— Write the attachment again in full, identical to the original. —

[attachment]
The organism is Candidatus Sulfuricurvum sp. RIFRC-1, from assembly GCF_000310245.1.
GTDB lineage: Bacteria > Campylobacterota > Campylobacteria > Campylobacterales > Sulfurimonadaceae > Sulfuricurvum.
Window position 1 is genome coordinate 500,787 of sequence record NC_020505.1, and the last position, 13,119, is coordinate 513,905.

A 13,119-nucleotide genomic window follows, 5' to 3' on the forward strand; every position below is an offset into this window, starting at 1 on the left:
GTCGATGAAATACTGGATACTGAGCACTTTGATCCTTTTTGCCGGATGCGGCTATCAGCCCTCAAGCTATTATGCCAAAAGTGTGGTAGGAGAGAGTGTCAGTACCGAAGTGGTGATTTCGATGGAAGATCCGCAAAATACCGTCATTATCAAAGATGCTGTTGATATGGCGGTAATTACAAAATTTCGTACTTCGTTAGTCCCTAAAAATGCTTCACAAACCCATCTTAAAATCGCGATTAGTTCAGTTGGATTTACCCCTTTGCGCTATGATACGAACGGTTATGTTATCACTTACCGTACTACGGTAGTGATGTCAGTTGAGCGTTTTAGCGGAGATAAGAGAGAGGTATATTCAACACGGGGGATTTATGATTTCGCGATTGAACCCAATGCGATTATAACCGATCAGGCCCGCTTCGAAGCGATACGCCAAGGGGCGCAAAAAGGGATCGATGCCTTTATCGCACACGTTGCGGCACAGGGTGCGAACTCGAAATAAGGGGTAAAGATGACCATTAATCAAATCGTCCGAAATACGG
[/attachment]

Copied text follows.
The organism is Candidatus Sulfuricurvum sp. RIFRC-1, from assembly GCF_000310245.1.
GTDB lineage: Bacteria > Campylobacterota > Campylobacteria > Campylobacterales > Sulfurimonadaceae > Sulfuricurvum.
Window position 1 is genome coordinate 500,787 of sequence record NC_020505.1, and the last position, 13,119, is coordinate 513,905.

A 13,119-nucleotide genomic window follows, 5' to 3' on the forward strand; every position below is an offset into this window, starting at 1 on the left:
GTCGATGAAATACTGGATACTGAGCACTTTGATCCTTTTTGCCGGATGCGGCTATCAGCCCTCAAGCTATTATGCCAAAAGTGTGGTAGGAGAGAGTGTCAGTACCGAAGTGGTGATTTCGATGGAAGATCCGCAAAATACCGTCATTATCAAAGATGCTGTTGATATGGCGGTAATTACAAAATTTCGTACTTCGTTAGTCCCTAAAAATGCTTCACAAACCCATCTTAAAATCGCGATTAGTTCAGTTGGATTTACCCCTTTGCGCTATGATACGAACGGTTATGTTATCACTTACCGTACTACGGTAGTGATGTCAGTTGAGCGTTTTAGCGGAGATAAGAGAGAGGTATATTCAACACGGGGGATTTATGATTTCGCGATTGAACCCAATGCGATTATAACCGATCAGGCCCGCTTCGAAGCGATACGCCAAGGGGCGCAAAAAGGGATCGATGCCTTTATCGCACACGTTGCGGCACAGGGTGCGAACTCGAAATAAGGGGTAAAGATGACCATTAATCAAATCGTCCGAAATACGG